NBC's Belmont Stakes Viewership Could Triple; Net Claims Primetime Demographic Win
A thoroughbred who needs the Belmont Stakes to clinch the Triple Crown "makes horse racing look like a wildly thriving sport by producing a temporary viewership boon," according to Richard Sandomir of the N.Y. TIMES. California Chrome "does not have to win the Belmont to double or triple the usual Belmont Stakes viewership." NBC will "surround the Belmont in a cocoon of prerace and postrace programming, much of it about" California Chrome. The "fearful prospect" that California Chrome would not race at Belmont was "put to rest on Monday, when the New York Racing Association approved his use of a nasal strip." NBC Sports Group Chair Mark Lazarus "joked that he was going to compel his hundreds of employees to wear non-equine nasal strips in protest until NYRA relented." Lazarus said that if a horse is racing for the Triple Crown, NBC "sets aside a certain percentage of its Belmont commercial time and raises its ad rates, knowing that viewership will swell." Sandomir: "Win or lose, Chrome will win for NBC." The net already has "extended its Kentucky Derby deal for 10 years through 2025, but talks have been preliminary about signing lengthy renewals for the Preakness and the Belmont." Lazarus said, "I don't discount that there are competitors out there" (N.Y. TIMES, 5/20).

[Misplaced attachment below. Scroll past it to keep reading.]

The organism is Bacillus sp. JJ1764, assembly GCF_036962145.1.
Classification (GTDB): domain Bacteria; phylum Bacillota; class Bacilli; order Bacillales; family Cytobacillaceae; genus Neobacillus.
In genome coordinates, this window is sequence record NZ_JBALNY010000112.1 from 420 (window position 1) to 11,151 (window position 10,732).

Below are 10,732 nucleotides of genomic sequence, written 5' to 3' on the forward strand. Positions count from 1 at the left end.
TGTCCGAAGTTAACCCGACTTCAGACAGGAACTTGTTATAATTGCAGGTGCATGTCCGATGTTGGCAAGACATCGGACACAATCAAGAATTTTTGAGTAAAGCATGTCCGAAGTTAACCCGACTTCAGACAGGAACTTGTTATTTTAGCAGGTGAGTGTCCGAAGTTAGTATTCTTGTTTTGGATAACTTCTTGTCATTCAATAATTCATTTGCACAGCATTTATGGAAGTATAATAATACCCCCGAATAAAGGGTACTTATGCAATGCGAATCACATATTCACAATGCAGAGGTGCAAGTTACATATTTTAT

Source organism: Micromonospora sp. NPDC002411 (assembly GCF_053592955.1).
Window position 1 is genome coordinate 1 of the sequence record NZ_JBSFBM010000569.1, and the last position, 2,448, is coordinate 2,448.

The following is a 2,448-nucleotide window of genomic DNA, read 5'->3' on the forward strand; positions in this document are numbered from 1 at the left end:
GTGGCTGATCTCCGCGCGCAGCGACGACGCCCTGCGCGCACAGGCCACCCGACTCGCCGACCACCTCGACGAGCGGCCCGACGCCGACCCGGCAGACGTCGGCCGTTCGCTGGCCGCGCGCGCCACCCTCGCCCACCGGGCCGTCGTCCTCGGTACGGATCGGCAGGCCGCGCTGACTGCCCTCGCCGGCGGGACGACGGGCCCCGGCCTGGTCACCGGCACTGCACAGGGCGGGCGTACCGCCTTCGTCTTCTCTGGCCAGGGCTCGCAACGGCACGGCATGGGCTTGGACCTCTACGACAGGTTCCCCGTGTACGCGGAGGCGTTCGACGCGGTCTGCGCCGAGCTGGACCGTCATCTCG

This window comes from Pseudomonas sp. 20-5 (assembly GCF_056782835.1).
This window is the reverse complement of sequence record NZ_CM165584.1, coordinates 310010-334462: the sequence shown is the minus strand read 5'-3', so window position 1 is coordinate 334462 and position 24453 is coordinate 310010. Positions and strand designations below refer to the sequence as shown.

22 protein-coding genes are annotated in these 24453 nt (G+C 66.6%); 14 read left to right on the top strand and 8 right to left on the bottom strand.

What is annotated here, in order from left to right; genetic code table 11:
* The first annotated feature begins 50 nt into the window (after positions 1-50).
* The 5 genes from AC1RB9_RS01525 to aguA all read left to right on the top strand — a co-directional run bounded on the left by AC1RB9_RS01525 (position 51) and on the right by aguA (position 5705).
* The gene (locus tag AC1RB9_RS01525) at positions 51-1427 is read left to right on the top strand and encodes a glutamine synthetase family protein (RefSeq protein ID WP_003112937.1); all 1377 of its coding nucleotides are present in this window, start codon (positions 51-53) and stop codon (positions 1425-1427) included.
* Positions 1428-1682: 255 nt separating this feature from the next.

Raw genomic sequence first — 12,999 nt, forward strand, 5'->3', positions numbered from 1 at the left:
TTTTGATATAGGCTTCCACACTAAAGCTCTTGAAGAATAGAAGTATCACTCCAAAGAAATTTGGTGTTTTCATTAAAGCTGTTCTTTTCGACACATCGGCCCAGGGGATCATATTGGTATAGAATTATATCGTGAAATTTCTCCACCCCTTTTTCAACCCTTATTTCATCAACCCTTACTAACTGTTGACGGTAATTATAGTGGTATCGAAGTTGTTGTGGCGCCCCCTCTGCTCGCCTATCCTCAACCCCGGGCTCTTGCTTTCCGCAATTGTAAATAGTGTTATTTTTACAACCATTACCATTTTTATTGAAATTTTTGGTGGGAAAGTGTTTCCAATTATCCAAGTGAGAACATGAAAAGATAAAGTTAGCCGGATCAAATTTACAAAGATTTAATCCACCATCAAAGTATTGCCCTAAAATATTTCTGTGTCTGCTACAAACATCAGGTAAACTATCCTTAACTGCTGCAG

BACK ON TOP: VARIETY's Rick Kissell wrote it has "been a while, but the Peacock can again spread its feathers with pride." NBC vaulted to an "unlikely first-place finish for the season in key demos." It is the first time NBC has been "perched atop the network standings at season's end since 'Friends' exited its air following" the '03-04 season. As always, sports "was a key factor in the network race." For NBC, 18 nights of the Sochi Games "certainly helped pad its averages, but even with those nights excluded, the net still would have eked past Fox for most adults 18-49 viewers." The first-place finish for NBC can be "largely attributed to its top three series," including "Sunday Night Football," "The Voice," and "The Blacklist." "SNF" is the season's "No. 1 series in 18-49" (VARIETY.com, 4/20).
HIGHS AND LOWS: In L.A., Meg James noted NBCUniversal CEO Steve Burke took over the top job "at a time when NBC Entertainment was hemorrhaging" $600M a year. But NBC's broadcast of the Sochi Games in February "unfolded without a hitch -- and made money." The IOC even "handed NBCUniversal the U.S. broadcast rights to the Games for 18 more years." Burke said, "It has been an incredible few months -- we are firing on all cylinders." However, Burke had "one high-profile setback at this year." The bid that he and Lazarus "put together to nab the new Thursday night NFL Football package was rejected." Burke said, "The competitive side of me really wanted it. I felt like I let everyone down" (L.A. TIMES, 5/20).